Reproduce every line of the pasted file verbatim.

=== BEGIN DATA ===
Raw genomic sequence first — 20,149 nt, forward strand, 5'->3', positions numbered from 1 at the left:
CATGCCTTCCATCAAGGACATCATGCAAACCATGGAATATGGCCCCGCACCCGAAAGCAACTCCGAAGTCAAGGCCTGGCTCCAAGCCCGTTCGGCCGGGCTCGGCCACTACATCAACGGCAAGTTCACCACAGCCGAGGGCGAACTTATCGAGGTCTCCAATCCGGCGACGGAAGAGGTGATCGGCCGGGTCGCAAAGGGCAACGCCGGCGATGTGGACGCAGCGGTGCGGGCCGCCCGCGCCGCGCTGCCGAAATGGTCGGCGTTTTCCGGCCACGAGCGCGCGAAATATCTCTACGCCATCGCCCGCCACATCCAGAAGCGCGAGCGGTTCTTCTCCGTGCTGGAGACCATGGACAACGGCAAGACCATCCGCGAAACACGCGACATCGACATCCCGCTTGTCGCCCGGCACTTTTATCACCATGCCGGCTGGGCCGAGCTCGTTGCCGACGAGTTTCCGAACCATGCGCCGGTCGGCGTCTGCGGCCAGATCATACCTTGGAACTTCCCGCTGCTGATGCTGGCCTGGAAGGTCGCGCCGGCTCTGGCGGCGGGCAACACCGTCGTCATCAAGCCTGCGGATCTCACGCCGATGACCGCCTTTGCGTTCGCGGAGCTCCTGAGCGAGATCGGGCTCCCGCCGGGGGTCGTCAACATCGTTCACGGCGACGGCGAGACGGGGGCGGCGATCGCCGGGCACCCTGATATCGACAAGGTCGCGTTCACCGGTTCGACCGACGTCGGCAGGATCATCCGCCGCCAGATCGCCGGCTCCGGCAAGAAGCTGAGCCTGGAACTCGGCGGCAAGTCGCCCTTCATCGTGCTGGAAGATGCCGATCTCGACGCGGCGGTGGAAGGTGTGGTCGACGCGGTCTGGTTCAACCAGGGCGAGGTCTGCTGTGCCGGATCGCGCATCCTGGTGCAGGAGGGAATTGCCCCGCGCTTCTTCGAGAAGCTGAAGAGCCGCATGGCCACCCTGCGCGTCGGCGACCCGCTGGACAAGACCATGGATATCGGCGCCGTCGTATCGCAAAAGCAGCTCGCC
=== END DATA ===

Raw genomic sequence first — 20,149 nt, forward strand, 5'->3', positions numbered from 1 at the left:
CATGCCTTCCATCAAGGACATCATGCAAACCATGGAATATGGCCCCGCACCCGAAAGCAACTCCGAAGTCAAGGCCTGGCTCCAAGCCCGTTCGGCCGGGCTCGGCCACTACATCAACGGCAAGTTCACCACAGCCGAGGGCGAACTTATCGAGGTCTCCAATCCGGCGACGGAAGAGGTGATCGGCCGGGTCGCAAAGGGCAACGCCGGCGATGTGGACGCAGCGGTGCGGGCCGCCCGCGCCGCGCTGCCGAAATGGTCGGCGTTTTCCGGCCACGAGCGCGCGAAATATCTCTACGCCATCGCCCGCCACATCCAGAAGCGCGAGCGGTTCTTCTCCGTGCTGGAGACCATGGACAACGGCAAGACCATCCGCGAAACACGCGACATCGACATCCCGCTTGTCGCCCGGCACTTTTATCACCATGCCGGCTGGGCCGAGCTCGTTGCCGACGAGTTTCCGAACCATGCGCCGGTCGGCGTCTGCGGCCAGATCATACCTTGGAACTTCCCGCTGCTGATGCTGGCCTGGAAGGTCGCGCCGGCTCTGGCGGCGGGCAACACCGTCGTCATCAAGCCTGCGGATCTCACGCCGATGACCGCCTTTGCGTTCGCGGAGCTCCTGAGCGAGATCGGGCTCCCGCCGGGGGTCGTCAACATCGTTCACGGCGACGGCGAGACGGGGGCGGCGATCGCCGGGCACCCTGATATCGACAAGGTCGCGTTCACCGGTTCGACCGACGTCGGCAGGATCATCCGCCGCCAGATCGCCGGCTCCGGCAAGAAGCTGAGCCTGGAACTCGGCGGCAAGTCGCCCTTCATCGTGCTGGAAGATGCCGATCTCGACGCGGCGGTGGAAGGTGTGGTCGACGCGGTCTGGTTCAACCAGGGCGAGGTCTGCTGTGCCGGATCGCGCATCCTGGTGCAGGAGGGAATTGCCCCGCGCTTCTTCGAGAAGCTGAAGAGCCGCATGGCCACCCTGCGCGTCGGCGACCCGCTGGACAAGACCATGGATATCGGCGCCGTCGTATCGCAAAAGCAGCTCGCC